$1,000,000 of Life Insurance
Kevin is 42, earns $100k annually and has a $1 million of 20 year term. He purchased this coverage when he was 37 years old.
The premiums cost $72.90 per month.
If Kevin dies unexpectedly, how long will the policy proceeds last his wife Karen and their two small children?
As in the previous example, based on average and marginal tax rates, Kevin’s net income (after tax) is approximately $71,000.
This is the amount of money Karen and the kids need to continue living the lifestyle they are accustomed to. To keep things simple, we’ll leave interest and inflation out of the equation.
(Annual Net Income)
Kevin's life insurance proceeds will last Karen & kids for over 14 years!
NOTE* If Kevin's family put the $1,000,000 in an annuity earning 5% interest, subject to 2% inflation, it pays out $5900 monthly. This is the equivalent of $71,000 net income for 23 years. Remember the $676,000 of interest earned over 23 years is subject to taxes.
It's Amazing the Difference $32.40 a month can make!
This is a different reality altogether!
Karen knows she can count on Kevin’s income for at least 14 years. Can you imagine the sense of security she feels?
She doesn’t have to rush out and get a job or make any financially binding decisions while she’s emotionally devastated. Karen can take her time grieving and be there to provide help and support for her kids.
Money’s coming in for the long term – guaranteed. Don’t get me wrong she is not out of the woods financially.
She must be smart about what she decides to do, but there are more options and breathing room…
…and all of this cost $32.70 more per month.
People's Financial Reality is Quite Shocking
One thing that never ceases to amaze me is the general lack of awareness of the cost of living. Houses are increasingly expensive, and families take on record debt in Canada to sustain their way of life.
“Two trillion dollars of debt is a big number. Let us try to put some context around it. A common way to measure household debt is to compare it with the amount of disposable income people have.”
“In Canada’s case, household debt is around 170 per cent of disposable income. In other words, the average Canadian owes about $1.70 for every dollar of income he or she earns per year, after taxes.”
“That ratio is a Canadian record, and up from about 100 per cent 20 years ago.”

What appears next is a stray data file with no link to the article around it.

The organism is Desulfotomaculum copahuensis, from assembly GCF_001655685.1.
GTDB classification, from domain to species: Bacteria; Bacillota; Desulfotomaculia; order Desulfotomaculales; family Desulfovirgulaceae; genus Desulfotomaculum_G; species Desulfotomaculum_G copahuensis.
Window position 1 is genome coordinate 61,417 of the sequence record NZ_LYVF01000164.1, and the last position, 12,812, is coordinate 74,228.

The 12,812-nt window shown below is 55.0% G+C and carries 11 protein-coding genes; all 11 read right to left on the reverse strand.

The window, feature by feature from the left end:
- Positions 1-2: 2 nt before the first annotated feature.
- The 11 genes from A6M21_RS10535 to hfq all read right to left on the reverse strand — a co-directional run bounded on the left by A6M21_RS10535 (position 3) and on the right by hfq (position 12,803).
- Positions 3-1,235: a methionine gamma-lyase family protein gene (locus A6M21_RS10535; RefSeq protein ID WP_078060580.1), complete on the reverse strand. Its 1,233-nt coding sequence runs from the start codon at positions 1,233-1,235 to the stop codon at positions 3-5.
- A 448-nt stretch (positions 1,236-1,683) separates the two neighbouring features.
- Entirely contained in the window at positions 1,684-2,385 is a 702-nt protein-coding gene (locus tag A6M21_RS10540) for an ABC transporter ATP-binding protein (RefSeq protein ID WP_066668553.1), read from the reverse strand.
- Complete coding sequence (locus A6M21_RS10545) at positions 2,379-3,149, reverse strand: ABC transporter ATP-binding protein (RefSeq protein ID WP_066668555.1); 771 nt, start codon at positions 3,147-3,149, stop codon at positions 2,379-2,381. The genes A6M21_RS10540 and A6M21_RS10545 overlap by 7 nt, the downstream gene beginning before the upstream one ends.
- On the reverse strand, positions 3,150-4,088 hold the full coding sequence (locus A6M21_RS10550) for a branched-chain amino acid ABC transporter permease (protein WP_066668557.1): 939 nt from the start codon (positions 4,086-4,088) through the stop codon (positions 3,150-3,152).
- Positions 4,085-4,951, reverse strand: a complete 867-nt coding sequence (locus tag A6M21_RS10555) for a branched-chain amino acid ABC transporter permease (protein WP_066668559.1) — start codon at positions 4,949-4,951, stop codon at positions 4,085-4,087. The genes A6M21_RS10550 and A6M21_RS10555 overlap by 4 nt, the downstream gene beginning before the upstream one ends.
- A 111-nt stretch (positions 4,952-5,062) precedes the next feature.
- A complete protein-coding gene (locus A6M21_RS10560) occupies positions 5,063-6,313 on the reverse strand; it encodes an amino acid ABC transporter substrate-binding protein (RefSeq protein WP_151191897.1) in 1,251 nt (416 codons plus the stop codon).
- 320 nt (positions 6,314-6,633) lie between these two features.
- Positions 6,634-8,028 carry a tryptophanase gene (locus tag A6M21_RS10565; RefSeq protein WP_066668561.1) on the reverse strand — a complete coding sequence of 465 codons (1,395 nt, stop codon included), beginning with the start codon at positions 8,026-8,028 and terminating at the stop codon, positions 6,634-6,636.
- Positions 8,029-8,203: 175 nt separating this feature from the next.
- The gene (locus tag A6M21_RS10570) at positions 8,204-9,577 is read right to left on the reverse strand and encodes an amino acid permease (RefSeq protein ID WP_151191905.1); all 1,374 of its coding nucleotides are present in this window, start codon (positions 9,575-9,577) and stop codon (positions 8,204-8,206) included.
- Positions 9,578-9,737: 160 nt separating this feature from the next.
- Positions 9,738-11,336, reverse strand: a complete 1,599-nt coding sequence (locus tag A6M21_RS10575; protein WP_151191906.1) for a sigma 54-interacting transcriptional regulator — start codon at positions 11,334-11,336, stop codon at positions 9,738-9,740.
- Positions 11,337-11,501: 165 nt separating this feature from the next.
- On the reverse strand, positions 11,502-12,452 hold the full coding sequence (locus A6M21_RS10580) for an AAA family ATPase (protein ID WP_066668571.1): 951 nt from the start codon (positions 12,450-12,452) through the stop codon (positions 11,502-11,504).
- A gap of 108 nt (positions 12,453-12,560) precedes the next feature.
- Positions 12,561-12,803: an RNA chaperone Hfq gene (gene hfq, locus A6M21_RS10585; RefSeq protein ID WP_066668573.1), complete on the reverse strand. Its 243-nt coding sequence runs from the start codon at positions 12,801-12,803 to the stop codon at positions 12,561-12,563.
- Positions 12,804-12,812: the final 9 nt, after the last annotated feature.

Now this is a hard pill to swallow but it’s a reality.
So, when I sit down with couples to discuss their plan, more often than not they’re quite shocked to see that $500K policy they are eyeing is woefully inadequate to provide the protection they envision.
This is where I feel really good about the contribution I make.
$1000000 Whole Life Insurance OR Term - What Should You Choose?
You may or may not know this, but there are two types of life insurance: term and permanent. Within these categories, there are numerous options, but this is the basic structure.
Term Life Insurance
Term life insurance is pure income protection. This is the drill:
- You select a policy face value such as $1,000,000 (lower and higher amounts are available)
- Choose a term such as 30 years (you can dial this down depending on need)
- Get a physical
- An underwriter assesses your circumstances and gives you a rating that determines how much you spend on your premiums
At Policy Architects we love term! This is because it’s flexible and super affordable. Especially if you buy it when you’re young and healthy. In my experience as a life insurance agent, term works best for most people most of the time.
Whole Life Insurance
On the other hand, permanent life insurance (Univeral and Whole Life are permanent products) protects you until the day you die and typically has a cash accumulation feature.
The process is the same as term UNLESS you choose a guaranteed issue or a no medical exam policy.
Whole life insurance is a great tool, but it’s far more costly because the payout is guaranteed as long as you pay your premiums in a timely manner.
I only recommend permanent products to those who have enough money to use them to their advantage.
Typically, these are people with estates who have tax shelter requirements, those who have to care for people with special needs or businesspeople who have investments to protect.
If you want to learn more about whether permanent coverage is right for you, check out my post on Cash Value Life Insurance.
Final Expense Insurance
An exception to the rule is final expense life insurance.
This sort of whole life policy works a charm for people planning their end of life costs. It’s affordable and fits just about anyone’s budget.
My personal opinion is – life insurance isn’t an “investment” per se. If you’re looking for a good return on your savings there are better places than life insurance to park your money.
But that’s just my take on things. There are others that disagree.
$1000000 of Whole Life Insurance Rates